Bermuda's vibrant business platform can present many opportunities for individuals to become a director of a Bermuda company.
Doing so can be a rewarding experience and, in addition to remunerative benefits, can provide corporate and leadership experience as well as networking opportunities.
However, joining a board of directors includes a considerable level of responsibility and commitment. Not only will you need to consider whether you fulfil the criteria to act as a director, you must also think carefully about your role and the duties involved in taking on that role.
Bermuda companies act through two separate arms – its shareholders and its board of directors. Shareholders make the financial investment into the company and in return are afforded certain rights of ownership and control that include the appointment of directors. To be eligible for appointment as a director of a Bermuda company you must be at least 16 years of age and not be an undischarged bankrupt (unless permitted by the Bermuda court). Provided the Bermuda company fulfils the requirement to have at least one officer that is ordinarily resident in Bermuda, you can be of any nationality and live anywhere in the world. In addition, you do not have to be a shareholder or employee of the company.
In general, the board of directors are appointed to manage the business and affairs of the company; they make operational decisions relating to the overall long term aims and interests of the company and are responsible for ensuring that the company meets all of its applicable statutory requirements. The board of directors are the company's agents who act in furtherance of the company's business and exercise certain powers for that purpose (subject to any limitations that may be imposed by the shareholders).
Although some powers may be delegated to you as a director or to a specific committee of the board, the directors of a company are expected to act as a whole. As a part of this collective, your role as a director will be to actively participate in board meetings and make considered and independent decisions that you consider, in good faith, fulfil the obligations of the company, are consistent with the company's goals and would most likely contribute to the success of the company.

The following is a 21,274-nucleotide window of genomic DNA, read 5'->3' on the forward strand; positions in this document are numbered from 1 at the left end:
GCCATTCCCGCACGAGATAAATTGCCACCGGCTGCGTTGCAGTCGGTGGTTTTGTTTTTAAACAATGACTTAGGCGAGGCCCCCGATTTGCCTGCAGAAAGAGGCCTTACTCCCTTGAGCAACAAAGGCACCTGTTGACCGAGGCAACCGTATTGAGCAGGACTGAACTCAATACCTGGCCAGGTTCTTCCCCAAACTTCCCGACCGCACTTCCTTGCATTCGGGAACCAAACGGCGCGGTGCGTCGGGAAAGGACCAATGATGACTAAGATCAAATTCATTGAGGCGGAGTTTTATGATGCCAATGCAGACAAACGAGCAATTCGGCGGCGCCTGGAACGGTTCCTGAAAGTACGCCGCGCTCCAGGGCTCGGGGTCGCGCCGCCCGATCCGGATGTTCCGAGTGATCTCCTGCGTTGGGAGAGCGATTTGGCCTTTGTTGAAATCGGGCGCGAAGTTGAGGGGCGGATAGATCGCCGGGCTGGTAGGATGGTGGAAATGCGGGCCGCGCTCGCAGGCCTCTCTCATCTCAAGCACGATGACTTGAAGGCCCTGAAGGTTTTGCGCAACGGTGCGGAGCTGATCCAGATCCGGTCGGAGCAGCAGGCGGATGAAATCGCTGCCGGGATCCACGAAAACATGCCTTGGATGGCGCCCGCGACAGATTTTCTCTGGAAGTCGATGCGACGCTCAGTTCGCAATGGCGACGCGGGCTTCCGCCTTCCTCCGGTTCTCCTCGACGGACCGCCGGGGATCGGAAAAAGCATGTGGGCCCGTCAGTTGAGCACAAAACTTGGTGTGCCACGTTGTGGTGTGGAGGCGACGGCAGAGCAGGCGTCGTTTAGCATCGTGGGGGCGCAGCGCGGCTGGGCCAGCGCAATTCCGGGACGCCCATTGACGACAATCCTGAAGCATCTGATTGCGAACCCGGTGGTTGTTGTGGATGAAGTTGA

The extent of your authority as a director will be embedded in the company's constitution so it is important that you review the relevant company documents, primarily the bye-laws, to determine the scope of your specific powers that permit you to act on behalf of the company. In addition, there are standard statutory and fiduciary duties of skill and care that are owed to all companies. Every director of a company in exercising their powers and discharging their duties must act honestly and in good faith with a view to the best interests of the company and must exercise the care, diligence and skill that a reasonably prudent person would exercise in comparable circumstances.
Your skill as a director is set to both an objective and subjective standard; you must exercise the same skill and diligence that would be expected of a reasonably diligent person with (a) the knowledge, skill and experience that is reasonably expected of a person attending to the same tasks as you in relation to the company and (b) the general knowledge, skill and experience that you actually hold. This can mean that more may be expected from directors who have specialist knowledge or qualifications. However, it is important to remember that, even without any executive or specialist qualifications, you must demonstrate reasonable and prudent care.
Further, situations in which you have, or could potentially have, a personal interest that conflicts with the interests of the company should be avoided. Examples of circumstances that give rise to a conflict of interest can include also acting as a professional advisor to the company, being a shareholder of the company or being on the board of directors of a major shareholder of the company. The duty to avoid a conflict of interest can be managed by fully disclosing in writing to the board of directors any personal interests relating to certain transactions and material contracts.
The role of a director and the duties that each director must carry out for the benefit of a company can be challenging. When considering whether to make a commitment of service as a director, you should consider whether you are willing and prepared to take on the additional responsibility.
Originally published in The Royal Gazette, Legally Speaking
The content of this article is intended to provide a general guide to the subject matter. Specialist advice should be sought about your specific circumstances.